They don't do this All-Star Game thing where Minnesota United star Emanuel Reynoso comes from.

"In Argentina, this isn't really done," he said.

Yet his inclusion in MLS' 28-man team that plays Mexico's Liga MX All Stars later this month in Los Angeles speaks a universal language found in the fine details of his contract.

"Yes," Reynoso said, laughing, "there is a bonus."

MLS All-Star and Los Angeles FC coach Bob Bradley coach chose Reynoso as one of his 13 coach's picks after fans, players and media voted for the team's first 13 players. Commissioner Don Garber had two more picks of his own selections after that.

Reynoso's next chance to show why is Saturday's game against Houston at Allianz Field.

"I'm very grateful for my teammates, for everyone who works here at the club who do everything possible for us," Reynoso said in Spanish through an interpreter. "It makes me very happy to be among the 28 best players in MLS."

The next chance for the Loons to showcase Reynoso comes Saturday against Houston at Allianz Field.

Coach Adrian Heath has said all season that his playmaking midfielder is a deserving All-Star. Heath isn't basing it on what he says, but what his coaching peers say.

"I only have to speak to the coaches we play against consistently after every game, who try and stop Rey," Heath said. "They've tried a few strong-arm tactics over time. It's more difficult than it seems. He has had that type of stuff since he was a kid. He has always been extremely talented."

Heath mentions his All-Star in the same breath with a history of MLS greats such as Alejandro Pozuelo, Sebastian Giovinco, Robbie Keane and Diego Valeri — all of whom delivered the kind of final ball that so many others cannot.

In last Saturday's 2-2 draw with Vancouver, Reynoso delivered a one-touch pass with his dominant left foot through a tangle of opponents ahead to Ethan Finlay for a goal that tied the score 1-1 just before halftime.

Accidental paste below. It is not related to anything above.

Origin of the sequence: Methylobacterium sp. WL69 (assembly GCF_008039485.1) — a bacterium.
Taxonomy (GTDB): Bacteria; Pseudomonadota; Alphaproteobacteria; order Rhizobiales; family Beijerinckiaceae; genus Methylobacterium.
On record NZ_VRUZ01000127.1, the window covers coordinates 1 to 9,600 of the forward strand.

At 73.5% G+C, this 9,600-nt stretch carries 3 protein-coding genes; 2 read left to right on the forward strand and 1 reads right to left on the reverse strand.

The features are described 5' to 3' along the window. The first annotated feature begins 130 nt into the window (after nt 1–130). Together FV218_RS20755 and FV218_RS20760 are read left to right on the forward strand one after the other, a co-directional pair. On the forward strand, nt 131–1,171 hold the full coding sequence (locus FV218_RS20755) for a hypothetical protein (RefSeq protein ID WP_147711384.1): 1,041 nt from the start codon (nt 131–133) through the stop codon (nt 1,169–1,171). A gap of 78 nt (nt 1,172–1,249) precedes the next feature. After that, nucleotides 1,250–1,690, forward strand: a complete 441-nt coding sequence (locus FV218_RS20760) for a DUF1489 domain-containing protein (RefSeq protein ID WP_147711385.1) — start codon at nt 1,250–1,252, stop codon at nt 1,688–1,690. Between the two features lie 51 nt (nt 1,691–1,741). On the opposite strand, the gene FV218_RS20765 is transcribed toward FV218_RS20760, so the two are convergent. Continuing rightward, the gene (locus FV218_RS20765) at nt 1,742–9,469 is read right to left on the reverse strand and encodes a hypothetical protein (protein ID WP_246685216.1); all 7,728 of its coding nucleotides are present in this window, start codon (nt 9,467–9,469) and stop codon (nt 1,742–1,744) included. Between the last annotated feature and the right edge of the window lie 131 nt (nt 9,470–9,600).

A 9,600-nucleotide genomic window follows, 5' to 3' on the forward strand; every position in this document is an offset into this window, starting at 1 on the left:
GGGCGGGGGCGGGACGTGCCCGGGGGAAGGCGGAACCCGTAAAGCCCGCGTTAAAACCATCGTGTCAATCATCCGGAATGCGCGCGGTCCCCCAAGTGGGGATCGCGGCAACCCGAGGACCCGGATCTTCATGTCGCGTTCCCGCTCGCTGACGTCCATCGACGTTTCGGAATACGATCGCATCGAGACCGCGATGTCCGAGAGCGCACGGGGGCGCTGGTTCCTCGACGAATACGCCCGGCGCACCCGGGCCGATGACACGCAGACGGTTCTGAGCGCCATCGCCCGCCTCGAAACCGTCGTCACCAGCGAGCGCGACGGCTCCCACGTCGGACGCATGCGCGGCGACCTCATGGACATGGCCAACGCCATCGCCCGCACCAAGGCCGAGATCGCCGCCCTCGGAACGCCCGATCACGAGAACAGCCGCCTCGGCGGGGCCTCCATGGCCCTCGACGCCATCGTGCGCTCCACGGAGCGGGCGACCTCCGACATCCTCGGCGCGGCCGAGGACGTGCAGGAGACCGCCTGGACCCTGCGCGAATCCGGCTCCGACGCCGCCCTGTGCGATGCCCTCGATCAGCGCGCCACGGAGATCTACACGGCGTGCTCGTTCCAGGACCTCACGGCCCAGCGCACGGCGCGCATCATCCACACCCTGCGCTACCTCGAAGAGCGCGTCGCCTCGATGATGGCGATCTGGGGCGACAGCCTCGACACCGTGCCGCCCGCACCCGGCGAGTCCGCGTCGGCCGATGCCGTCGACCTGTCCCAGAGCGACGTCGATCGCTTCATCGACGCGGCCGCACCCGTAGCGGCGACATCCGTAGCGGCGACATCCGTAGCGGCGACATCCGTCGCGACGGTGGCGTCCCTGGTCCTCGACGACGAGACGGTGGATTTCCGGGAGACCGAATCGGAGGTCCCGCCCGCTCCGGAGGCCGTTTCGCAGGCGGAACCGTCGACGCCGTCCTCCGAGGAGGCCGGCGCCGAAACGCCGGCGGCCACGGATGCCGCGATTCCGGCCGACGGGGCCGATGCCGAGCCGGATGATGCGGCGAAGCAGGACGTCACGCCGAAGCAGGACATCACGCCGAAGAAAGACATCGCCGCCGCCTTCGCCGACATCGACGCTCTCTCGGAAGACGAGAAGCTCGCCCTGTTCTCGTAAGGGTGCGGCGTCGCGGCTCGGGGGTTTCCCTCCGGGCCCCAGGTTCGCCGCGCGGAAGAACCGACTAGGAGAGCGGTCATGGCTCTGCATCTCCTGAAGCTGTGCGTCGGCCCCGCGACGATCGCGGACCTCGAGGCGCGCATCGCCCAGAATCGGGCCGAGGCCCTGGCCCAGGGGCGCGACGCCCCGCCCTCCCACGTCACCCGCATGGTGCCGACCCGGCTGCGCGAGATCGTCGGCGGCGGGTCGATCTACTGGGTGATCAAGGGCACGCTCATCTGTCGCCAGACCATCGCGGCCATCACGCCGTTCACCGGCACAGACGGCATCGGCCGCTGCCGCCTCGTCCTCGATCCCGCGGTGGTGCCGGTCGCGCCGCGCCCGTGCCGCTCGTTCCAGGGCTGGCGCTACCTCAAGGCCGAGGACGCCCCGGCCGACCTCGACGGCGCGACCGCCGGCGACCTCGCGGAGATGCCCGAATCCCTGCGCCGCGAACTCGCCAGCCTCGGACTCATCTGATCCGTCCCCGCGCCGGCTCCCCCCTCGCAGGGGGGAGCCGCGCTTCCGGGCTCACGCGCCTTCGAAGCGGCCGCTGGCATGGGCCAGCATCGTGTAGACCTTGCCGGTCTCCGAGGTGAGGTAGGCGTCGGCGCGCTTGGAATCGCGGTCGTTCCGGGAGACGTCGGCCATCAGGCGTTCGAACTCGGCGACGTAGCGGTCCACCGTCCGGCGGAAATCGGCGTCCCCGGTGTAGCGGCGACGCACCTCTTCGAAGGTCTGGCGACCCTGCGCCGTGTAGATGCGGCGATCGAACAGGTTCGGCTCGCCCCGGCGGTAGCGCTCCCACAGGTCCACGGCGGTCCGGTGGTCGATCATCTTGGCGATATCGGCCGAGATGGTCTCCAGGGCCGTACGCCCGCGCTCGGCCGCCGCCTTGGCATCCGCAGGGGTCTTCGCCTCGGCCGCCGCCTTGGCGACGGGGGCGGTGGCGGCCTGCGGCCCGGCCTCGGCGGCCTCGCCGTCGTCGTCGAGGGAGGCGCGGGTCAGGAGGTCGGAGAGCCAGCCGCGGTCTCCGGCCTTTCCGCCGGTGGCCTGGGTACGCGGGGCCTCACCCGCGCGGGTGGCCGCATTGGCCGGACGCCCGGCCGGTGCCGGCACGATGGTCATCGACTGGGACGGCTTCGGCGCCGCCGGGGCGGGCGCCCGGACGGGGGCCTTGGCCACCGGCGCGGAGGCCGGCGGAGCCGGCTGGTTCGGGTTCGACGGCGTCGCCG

"You have to be ready for those passes because sometimes you don't think he sees you and he does," Finlay said.

Heath called that pass that found Finlay free "sublime."

"People think giving that final pass is easy," Heath said. "But just half a yard wrong side or if the velocity is just off and you don't get that opportunity. It's gone. I played with lots of players who know the pass, but never had the technique and skill to make it. That's the difference between those top players.

"This guy is in that bracket, so I can't pay him more accolades than that. We're talking probably one of the best three, four players in this league."

Still, Heath wants more.

Namely, more goal scoring from a player so intent and content with creating for teammates. He scored his second goal this season on a sliding, left-footed shot in a 2-2 draw at LAFC last week.

"He's as good as anybody I've seen with the final pass," Heath said. "But now we've got to keep on him about goals because that will take him from being a 5-10 million pound player to a 20-million pound player. The hardest thing in football is scoring and making goals. That's why they go for the most money.

"The great incentive playing with Rey is if you put the run on, he will find you. Invariably, he will find you."

Reynoso calls Heath's cajoling "a lot of grief" that's all for the good.

"He wanted me to improve, wants me to score more and be more available in the [field's] final third," Reynoso said. "Coach is always trying to get me to play forward more and I try to do what he asks of me."

So far, that kind of cooperation has earned Reynoso a spot among 28 MLS stars while playing for a Loons team that is 6-1-5 in its past 12 games after an 0-4 season start.

"Nice things will come," Reynoso said. "You keep working and I continue to be grateful to my teammates and my coach, who gives me so much confidence. They give you the confidence to have fun on the pitch and do it with sacrifice and humility."